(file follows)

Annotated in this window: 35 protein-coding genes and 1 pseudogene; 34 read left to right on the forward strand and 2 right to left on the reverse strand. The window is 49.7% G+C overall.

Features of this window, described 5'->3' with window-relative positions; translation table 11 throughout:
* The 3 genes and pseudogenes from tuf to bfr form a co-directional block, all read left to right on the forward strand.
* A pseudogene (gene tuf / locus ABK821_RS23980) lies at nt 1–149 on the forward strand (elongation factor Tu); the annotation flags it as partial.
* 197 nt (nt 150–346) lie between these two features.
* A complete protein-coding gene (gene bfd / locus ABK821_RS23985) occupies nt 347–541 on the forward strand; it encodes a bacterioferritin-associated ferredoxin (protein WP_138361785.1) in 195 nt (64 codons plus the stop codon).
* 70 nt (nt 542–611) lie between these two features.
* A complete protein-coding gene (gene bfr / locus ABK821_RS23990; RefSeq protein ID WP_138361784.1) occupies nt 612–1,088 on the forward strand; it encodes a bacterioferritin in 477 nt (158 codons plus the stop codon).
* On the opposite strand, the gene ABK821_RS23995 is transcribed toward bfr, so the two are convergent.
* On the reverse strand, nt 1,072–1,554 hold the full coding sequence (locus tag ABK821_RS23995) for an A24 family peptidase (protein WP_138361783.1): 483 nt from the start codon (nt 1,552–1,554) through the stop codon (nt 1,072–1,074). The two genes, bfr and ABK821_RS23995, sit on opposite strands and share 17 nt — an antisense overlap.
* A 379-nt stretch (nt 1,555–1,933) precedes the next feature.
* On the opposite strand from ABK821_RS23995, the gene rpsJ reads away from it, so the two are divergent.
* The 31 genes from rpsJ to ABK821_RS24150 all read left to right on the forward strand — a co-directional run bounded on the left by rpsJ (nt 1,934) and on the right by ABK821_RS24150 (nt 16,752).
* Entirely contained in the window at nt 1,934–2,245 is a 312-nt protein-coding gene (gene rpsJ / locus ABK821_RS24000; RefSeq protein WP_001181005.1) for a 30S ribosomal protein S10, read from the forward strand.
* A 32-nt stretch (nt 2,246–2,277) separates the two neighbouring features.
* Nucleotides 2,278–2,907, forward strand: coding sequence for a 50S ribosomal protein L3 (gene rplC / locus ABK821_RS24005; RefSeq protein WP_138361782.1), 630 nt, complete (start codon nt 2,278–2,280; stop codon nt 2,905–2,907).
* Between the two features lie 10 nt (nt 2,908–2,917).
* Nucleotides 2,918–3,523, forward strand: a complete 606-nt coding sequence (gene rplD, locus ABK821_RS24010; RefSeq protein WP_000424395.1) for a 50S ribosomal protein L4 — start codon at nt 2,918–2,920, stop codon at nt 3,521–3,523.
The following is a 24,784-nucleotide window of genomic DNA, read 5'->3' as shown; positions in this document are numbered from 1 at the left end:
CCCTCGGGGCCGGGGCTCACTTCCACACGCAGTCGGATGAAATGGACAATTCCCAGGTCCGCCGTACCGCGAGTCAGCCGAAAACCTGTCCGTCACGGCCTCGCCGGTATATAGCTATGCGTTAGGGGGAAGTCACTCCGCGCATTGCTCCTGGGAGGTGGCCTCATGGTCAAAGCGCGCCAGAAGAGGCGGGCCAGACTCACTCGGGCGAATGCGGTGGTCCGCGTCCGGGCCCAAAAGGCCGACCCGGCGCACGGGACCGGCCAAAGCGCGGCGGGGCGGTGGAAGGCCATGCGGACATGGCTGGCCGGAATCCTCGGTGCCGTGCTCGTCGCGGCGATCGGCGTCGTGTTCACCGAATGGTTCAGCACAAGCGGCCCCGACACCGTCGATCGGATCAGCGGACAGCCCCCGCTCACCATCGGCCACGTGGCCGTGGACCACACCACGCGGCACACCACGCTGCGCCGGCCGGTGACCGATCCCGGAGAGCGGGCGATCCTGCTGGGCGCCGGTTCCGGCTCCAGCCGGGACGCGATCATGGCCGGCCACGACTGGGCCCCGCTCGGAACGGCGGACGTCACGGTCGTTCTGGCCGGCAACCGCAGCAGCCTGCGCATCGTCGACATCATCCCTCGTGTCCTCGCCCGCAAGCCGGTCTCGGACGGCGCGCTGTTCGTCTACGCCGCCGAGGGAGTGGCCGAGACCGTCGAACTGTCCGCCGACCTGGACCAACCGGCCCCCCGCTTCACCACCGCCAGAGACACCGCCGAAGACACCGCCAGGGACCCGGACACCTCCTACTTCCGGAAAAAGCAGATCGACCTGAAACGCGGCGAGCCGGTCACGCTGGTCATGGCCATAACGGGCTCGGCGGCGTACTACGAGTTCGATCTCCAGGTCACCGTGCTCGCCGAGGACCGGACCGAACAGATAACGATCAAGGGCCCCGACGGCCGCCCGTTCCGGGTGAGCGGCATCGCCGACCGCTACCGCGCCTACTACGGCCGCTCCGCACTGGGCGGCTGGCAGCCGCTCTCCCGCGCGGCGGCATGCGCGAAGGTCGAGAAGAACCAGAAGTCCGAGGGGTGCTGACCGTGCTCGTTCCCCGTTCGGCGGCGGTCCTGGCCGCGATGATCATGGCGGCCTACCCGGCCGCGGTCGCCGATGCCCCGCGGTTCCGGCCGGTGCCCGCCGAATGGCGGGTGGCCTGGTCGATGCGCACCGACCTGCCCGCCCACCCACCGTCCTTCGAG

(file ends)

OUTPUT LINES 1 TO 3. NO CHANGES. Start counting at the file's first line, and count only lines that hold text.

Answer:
Annotated in this window: 35 protein-coding genes and 1 pseudogene; 34 read left to right on the forward strand and 2 right to left on the reverse strand. The window is 49.7% G+C overall.

Features of this window, described 5'->3' with window-relative positions; translation table 11 throughout:
* The 3 genes and pseudogenes from tuf to bfr form a co-directional block, all read left to right on the forward strand.